Dr. Tashjian: Yeah. Usually, typically what we see is it's actually inflammation or tendinitis and it's usually the tendinitis or inflammations either of the biceps or the rotator cuff. And that's the typical scenario that we'll see and that we'll treat patients conservatively for shoulder pain.
Dr. Miller: So how do you do that? Is that just typically with pills or is that with physical therapy or both?
Dr. Tashjian: Both actually. So we, the initial . . . the first thing that we do when we see patients in the clinic is obviously make a diagnosis. And that's probably one of the most important things. So we want to first rule out to make sure that they don't have a problem that does require something urgently. And once that's been done and it looks they don't need initial operative care, then we usually have a standard protocol for patients to actually get into conservative care and that's a combination of using oral anti-inflammatory medications.
Dr. Miller: Like ibuprofen or Aleve?
Dr. Tashjian: Absolutely. Those are two great ones. Local ice can actually be very good. It's a good pain reliever as well as an anti-inflammatory. So usually I recommend ice 10 minutes two to three times a day right on the area that is affected.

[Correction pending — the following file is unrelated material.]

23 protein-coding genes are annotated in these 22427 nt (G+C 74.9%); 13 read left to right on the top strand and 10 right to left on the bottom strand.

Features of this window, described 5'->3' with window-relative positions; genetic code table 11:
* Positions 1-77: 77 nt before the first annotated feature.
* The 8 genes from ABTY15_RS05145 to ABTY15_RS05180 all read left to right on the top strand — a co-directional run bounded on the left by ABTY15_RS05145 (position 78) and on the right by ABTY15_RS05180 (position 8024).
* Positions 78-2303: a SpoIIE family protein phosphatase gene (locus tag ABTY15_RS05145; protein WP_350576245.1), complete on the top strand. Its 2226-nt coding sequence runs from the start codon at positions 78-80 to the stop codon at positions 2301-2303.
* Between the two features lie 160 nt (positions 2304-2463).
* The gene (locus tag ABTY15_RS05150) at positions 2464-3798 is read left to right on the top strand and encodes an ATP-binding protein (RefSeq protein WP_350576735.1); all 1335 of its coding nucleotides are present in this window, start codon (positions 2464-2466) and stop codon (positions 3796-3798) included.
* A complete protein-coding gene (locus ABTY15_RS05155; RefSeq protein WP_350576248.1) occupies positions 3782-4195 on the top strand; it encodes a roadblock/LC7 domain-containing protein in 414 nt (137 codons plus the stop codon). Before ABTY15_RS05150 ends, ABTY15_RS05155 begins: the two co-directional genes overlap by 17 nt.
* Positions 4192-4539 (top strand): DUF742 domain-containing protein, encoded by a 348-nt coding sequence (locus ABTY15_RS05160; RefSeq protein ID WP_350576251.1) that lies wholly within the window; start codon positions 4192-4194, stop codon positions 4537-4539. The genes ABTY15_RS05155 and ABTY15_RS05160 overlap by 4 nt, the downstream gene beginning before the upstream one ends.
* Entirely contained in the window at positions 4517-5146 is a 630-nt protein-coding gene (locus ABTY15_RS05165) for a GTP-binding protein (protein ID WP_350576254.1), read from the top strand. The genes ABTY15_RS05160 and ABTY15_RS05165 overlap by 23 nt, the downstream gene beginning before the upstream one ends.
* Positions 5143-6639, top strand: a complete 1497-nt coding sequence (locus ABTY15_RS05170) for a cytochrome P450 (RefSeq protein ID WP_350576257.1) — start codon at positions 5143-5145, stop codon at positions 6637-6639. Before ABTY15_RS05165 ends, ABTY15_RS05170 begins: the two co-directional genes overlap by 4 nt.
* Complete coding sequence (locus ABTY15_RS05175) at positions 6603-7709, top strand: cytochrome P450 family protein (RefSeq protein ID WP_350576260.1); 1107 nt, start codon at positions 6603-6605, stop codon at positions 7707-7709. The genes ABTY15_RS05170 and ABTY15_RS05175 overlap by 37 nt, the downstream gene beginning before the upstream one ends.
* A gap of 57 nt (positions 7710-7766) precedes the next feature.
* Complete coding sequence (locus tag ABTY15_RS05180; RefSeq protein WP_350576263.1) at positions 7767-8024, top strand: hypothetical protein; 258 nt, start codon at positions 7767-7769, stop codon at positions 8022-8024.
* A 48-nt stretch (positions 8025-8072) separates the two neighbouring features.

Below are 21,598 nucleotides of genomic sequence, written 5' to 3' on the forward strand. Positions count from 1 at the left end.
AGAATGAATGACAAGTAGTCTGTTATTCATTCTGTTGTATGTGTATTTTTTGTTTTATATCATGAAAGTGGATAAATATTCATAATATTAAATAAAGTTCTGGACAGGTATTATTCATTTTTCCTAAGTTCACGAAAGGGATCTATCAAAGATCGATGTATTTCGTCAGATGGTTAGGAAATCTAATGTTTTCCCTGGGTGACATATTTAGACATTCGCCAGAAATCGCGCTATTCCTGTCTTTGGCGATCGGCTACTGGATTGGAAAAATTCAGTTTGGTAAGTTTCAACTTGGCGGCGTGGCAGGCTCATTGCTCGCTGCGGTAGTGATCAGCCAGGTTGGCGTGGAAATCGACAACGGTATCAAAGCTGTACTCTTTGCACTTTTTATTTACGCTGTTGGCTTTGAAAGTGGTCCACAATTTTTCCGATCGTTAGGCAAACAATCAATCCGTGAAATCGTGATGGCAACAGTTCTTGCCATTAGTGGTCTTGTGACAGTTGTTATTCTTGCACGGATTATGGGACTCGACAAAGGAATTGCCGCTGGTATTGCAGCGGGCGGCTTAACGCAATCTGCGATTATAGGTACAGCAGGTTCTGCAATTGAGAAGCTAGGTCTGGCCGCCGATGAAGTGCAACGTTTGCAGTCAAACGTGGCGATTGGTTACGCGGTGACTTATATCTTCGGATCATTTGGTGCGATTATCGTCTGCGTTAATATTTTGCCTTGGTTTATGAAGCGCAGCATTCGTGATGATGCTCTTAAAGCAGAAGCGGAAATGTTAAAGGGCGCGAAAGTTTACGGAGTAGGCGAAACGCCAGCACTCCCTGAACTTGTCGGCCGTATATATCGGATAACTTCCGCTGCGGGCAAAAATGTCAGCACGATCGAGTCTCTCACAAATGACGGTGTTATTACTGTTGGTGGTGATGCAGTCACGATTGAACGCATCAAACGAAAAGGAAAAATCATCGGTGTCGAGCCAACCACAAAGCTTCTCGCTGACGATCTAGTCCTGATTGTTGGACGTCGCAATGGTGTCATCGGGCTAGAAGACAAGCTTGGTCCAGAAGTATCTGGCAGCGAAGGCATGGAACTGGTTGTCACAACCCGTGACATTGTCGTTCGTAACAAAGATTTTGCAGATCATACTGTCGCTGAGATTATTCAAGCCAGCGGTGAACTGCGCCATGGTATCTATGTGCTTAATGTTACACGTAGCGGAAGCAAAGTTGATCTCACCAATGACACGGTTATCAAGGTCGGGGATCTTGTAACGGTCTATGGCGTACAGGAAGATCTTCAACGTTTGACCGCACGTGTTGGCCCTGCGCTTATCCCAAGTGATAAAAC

Dr. Miller: Just ice alone is a good modality, isn't it?
Dr. Tashjian: It's excellent. Make sure that you don't put that ice bag right on your shoulder. Make sure that there's a towel or something right underneath it so that it's not directly on your skin, as people can get burned. But the reality is that using ice is a very good modality, topical that we'll use. And then therapy and therapy usually consists of two things -- it's both stretching and strengthening. We want to make sure that you get your range of motion back and at the same time we want to try to strengthen the other muscles that might not be inflamed and irritated to be able to compensate for the ones that are more irritated and inflamed.
Dr. Miller: Now, I would think you'd tell the athlete or the laborer to layoff what they were doing. I mean, is that true or can you continue to do these other things without impacting their level of activity in sports or their job?
Dr. Tashjian: Sure, very common question. And usually, it's very simple advice: if it hurts don't do it. And so that common simple advice usually is we'll tell patients, so if they go to the gym and they like to do 15 different exercises and 3 of them hurt, I say lay off the 3 that hurt and continue to do the 12 that don't.